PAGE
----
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November 16, 2001, 00:40 
Heat Transfer Coefficients

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Thanks for a quick reply. Ashish 

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November 16, 2001, 06:18 
Re: Heat Transfer Coefficients

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Refer to page 65 in the methodology guide of STARCD. Another hint you will find in paper at www.adapcoonline.com


November 17, 2001, 08:08 
Re: Heat Transfer Coefficients

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Hi We can get the expression for HTC from Methodology manual as stated by you. But when one looks at 'Load wall post data' (this appears in Prostar main window when we click, Get wall data), one has two options 1) Heat Transfer 2) Hcoefficient. Which of these two uses the expression given on page 65, Star methodology guide? It seem from this expression, it is not important whether one give fixed wall temperature boundary condition or adiabatic wall boundary (q across wall is zero in this case and hence HTC should be zero)? Any comment on this please?
Thanks Ashish 

November 17, 2001, 11:09 
Re: Heat Transfer Coefficients

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The definition given in the manual is for htran which as you mentioned does not require a wall temperature or heat flux for definition.
The definition of hcoef is more traditional (i.e. Newton's law of cooling). It requires a heat flux across the wall boundary. Hcoef would be the heat transfer coefficient defined in the Nusselt number. It generally has more meaning then htran (at least for me). StarCD calculates htran in the solver. Depending on the value of y+ their are two definitions. Be careful when using the twolayer or low reynolds number turbulence models. You need to have an appropriate thermal variation of the conductivity. Hcoef is a postprocessing number and requires a bulk temperature in celsius. Usually this is the inlet temperature. Thus hcoef may be less than zero while htran is always greater than zero. There is a great article in adapco=online which details this important difference. 

November 22, 2001, 00:10 
Re: Heat Transfer Coefficients

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Hi, Thanks for the mail and clarification.
Ashish 

November 22, 2001, 02:17 
Re: Heat Transfer Coefficients

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Hi Thanks for the reply. It will be great if some one can tell me how HCoeff is calculated witin StarCD as well as what is Tbulk parameter? As hcoeff is defined as qw/(TwTbulk), whether qw is obtained from k*dT/dy in StarCD or some correlation is used? Again it has been defined in StarCD Methodology guide on page 12.6, but is this true for all types of flows (eg. single phase, turbulent flows etc.).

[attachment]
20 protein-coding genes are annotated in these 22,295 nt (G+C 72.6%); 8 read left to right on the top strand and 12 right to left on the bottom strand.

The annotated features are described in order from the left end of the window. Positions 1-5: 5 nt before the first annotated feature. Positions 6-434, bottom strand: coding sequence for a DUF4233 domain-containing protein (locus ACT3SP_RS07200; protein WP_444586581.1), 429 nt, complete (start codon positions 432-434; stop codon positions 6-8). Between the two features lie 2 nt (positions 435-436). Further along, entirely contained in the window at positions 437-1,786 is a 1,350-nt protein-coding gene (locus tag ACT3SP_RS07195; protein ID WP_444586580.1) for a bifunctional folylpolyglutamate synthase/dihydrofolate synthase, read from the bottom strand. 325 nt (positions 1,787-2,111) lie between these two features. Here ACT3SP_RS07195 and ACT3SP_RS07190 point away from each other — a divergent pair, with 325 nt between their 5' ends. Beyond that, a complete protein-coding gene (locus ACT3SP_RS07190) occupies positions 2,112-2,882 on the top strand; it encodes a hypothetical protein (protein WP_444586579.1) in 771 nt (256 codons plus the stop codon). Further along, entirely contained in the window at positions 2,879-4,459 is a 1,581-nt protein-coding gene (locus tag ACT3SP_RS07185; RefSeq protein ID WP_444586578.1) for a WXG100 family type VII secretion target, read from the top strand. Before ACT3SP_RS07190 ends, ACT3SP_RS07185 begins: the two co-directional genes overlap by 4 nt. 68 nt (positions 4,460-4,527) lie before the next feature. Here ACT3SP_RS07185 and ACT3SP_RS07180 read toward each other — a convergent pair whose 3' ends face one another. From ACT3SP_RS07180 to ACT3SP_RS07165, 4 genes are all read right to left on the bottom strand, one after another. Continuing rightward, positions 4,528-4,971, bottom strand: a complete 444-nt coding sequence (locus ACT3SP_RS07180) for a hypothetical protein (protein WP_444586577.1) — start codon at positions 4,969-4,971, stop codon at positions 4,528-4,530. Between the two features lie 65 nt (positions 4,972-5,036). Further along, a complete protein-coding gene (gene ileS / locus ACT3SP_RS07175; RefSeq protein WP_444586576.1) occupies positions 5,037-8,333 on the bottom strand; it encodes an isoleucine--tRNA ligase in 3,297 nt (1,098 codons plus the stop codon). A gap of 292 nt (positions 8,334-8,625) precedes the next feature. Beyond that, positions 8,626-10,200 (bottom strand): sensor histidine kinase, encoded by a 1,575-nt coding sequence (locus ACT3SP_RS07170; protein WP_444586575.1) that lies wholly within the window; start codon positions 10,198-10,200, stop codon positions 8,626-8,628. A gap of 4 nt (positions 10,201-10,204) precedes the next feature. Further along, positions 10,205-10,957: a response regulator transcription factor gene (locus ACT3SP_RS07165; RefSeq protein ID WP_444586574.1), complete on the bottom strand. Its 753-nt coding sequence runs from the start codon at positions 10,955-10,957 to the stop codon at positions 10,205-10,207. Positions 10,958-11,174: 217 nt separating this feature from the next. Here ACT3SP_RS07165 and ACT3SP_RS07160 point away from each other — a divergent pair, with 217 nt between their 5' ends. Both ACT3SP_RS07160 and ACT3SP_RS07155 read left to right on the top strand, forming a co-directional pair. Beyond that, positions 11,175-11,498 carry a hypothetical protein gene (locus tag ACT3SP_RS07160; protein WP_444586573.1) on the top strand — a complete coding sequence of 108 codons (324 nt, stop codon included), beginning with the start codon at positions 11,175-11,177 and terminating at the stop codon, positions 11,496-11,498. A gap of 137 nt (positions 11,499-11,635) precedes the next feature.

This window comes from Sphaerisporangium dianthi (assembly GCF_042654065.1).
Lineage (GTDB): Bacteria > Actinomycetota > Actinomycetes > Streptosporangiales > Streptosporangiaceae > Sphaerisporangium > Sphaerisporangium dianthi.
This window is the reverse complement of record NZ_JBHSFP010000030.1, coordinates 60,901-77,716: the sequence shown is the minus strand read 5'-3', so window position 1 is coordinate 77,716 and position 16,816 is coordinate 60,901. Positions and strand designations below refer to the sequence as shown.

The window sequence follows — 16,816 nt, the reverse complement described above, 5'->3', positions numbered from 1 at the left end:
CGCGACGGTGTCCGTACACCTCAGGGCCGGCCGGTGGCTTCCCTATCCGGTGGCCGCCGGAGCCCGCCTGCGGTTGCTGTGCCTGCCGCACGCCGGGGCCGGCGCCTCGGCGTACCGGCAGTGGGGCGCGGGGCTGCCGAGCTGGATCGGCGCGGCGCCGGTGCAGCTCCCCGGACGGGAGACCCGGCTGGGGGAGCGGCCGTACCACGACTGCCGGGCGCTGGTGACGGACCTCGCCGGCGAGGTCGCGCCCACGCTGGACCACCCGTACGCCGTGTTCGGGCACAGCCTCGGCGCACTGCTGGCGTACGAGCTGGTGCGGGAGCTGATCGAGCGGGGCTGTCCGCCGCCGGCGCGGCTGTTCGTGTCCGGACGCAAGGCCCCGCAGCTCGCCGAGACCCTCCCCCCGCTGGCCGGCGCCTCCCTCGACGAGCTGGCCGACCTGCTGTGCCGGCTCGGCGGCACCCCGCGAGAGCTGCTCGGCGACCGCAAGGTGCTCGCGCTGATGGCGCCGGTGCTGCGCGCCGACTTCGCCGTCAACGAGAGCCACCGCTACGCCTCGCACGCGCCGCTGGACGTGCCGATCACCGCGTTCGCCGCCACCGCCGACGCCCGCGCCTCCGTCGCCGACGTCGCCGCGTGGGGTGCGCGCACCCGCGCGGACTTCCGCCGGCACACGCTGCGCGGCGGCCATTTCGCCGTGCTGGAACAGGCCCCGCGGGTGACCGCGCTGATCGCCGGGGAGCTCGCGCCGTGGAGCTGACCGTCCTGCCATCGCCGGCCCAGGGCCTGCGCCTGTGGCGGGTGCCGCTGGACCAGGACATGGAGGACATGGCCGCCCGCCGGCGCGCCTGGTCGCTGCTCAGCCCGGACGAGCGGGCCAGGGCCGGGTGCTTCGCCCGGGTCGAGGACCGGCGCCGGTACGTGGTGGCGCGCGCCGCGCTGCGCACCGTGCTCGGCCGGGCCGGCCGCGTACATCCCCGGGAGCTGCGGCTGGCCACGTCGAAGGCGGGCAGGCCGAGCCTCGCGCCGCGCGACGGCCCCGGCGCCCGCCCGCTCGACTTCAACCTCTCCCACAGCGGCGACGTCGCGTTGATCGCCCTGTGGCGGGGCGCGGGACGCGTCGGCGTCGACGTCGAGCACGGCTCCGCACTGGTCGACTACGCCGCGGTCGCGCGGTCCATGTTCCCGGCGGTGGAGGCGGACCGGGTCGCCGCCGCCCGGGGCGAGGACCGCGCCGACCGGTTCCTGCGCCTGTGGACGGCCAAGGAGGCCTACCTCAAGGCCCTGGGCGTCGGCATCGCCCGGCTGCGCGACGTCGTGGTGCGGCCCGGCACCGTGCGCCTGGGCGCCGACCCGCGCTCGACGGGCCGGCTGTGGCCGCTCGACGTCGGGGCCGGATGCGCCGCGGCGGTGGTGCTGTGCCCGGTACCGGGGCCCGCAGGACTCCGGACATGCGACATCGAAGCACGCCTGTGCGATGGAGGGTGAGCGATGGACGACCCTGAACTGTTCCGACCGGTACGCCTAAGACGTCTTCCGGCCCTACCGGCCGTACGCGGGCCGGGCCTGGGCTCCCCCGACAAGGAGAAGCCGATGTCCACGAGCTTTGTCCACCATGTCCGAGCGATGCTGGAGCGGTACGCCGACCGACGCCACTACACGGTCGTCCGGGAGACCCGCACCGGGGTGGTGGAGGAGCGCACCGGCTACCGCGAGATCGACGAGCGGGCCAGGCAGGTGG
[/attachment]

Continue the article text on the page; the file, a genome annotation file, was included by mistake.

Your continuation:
Thanks Ashish 

November 22, 2001, 03:50 
Re: Heat Transfer Coefficients

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1) Again, everything is explained in the methodology guide page 65 for turbulent flow using a wall profile.
2) But to explain it in words. htran is a postprocessing value which can be calculated wether the flow is isothermal or not. The first time I really noticed that I was a bit surprised to be honest. But this is simply the consequence of the log law for the velocity and temperature profile used in the standard ke turbulence model. The consequence on that is of course if the log law is not the right one for your type of flow, htran will also be wrong. 3) The value is calculated using u+ assuming that T+ is a function of u+. 4) If you like to have the traditional heat transfer coefficient used in the Nusselt number for an non isothermal flow (htran), Star works as follows. From u+ T+ (here that means the temperature in the cell which attaches the wall) is derived. Then Star calculates the heat flux using the temperature difference between the wall and the cell adjacent to the wall. Then the user has to define Tbulk for Star to calculate hcoeff. 5) Now it comes to the question what Tbulk is. You are more or less free to give a Tbulk value. To be able to compare the calculated hcoeff with measurements you have to use the same definition for Tbulk as the person used who made the measurements. For a local hcoeff value Tbulk normally is the avarage Temperature in the section perpendicular to the wall (for a pipe flow). Tbulk=(Integral(rho u c_v T dA))/(massflow c_v) For an average hcoeff Tbulk will be T_outletT_inlet and hcoeff will be the average of your "local" hcoeffs. 6) For more information about the mean Temperature you should look into a book dealing with heat transfer (e.g. Fundamentals of heat and mass transfer, Frank P. Incropera, David P. de Witt, Wiley) 7) In general it should be easier to compare heat fluxes and not hcoeffs 

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